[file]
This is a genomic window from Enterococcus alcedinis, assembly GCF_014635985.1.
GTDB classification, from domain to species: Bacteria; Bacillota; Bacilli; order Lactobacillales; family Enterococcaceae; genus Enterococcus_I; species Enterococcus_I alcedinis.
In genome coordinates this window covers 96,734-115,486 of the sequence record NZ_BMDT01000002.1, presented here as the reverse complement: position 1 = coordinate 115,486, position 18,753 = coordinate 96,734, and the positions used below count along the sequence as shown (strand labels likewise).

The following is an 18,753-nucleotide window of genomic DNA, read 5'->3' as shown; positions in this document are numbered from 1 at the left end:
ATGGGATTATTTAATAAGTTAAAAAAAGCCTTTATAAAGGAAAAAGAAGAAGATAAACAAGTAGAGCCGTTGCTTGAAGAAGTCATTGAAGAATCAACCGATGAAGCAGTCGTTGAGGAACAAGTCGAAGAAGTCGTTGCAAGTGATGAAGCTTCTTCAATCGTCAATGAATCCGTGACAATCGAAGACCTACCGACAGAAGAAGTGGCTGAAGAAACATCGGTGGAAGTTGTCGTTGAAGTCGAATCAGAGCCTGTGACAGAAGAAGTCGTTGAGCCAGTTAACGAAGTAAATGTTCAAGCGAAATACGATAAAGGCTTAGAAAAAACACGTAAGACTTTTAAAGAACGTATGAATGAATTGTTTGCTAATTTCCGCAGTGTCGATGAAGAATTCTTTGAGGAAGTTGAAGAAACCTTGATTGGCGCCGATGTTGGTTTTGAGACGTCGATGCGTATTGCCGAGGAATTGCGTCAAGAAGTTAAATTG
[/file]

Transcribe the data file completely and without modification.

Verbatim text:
This is a genomic window from Enterococcus alcedinis, assembly GCF_014635985.1.
GTDB classification, from domain to species: Bacteria; Bacillota; Bacilli; order Lactobacillales; family Enterococcaceae; genus Enterococcus_I; species Enterococcus_I alcedinis.
In genome coordinates this window covers 96,734-115,486 of the sequence record NZ_BMDT01000002.1, presented here as the reverse complement: position 1 = coordinate 115,486, position 18,753 = coordinate 96,734, and the positions used below count along the sequence as shown (strand labels likewise).

The following is an 18,753-nucleotide window of genomic DNA, read 5'->3' as shown; positions in this document are numbered from 1 at the left end:
ATGGGATTATTTAATAAGTTAAAAAAAGCCTTTATAAAGGAAAAAGAAGAAGATAAACAAGTAGAGCCGTTGCTTGAAGAAGTCATTGAAGAATCAACCGATGAAGCAGTCGTTGAGGAACAAGTCGAAGAAGTCGTTGCAAGTGATGAAGCTTCTTCAATCGTCAATGAATCCGTGACAATCGAAGACCTACCGACAGAAGAAGTGGCTGAAGAAACATCGGTGGAAGTTGTCGTTGAAGTCGAATCAGAGCCTGTGACAGAAGAAGTCGTTGAGCCAGTTAACGAAGTAAATGTTCAAGCGAAATACGATAAAGGCTTAGAAAAAACACGTAAGACTTTTAAAGAACGTATGAATGAATTGTTTGCTAATTTCCGCAGTGTCGATGAAGAATTCTTTGAGGAAGTTGAAGAAACCTTGATTGGCGCCGATGTTGGTTTTGAGACGTCGATGCGTATTGCCGAGGAATTGCGTCAAGAAGTTAAATTG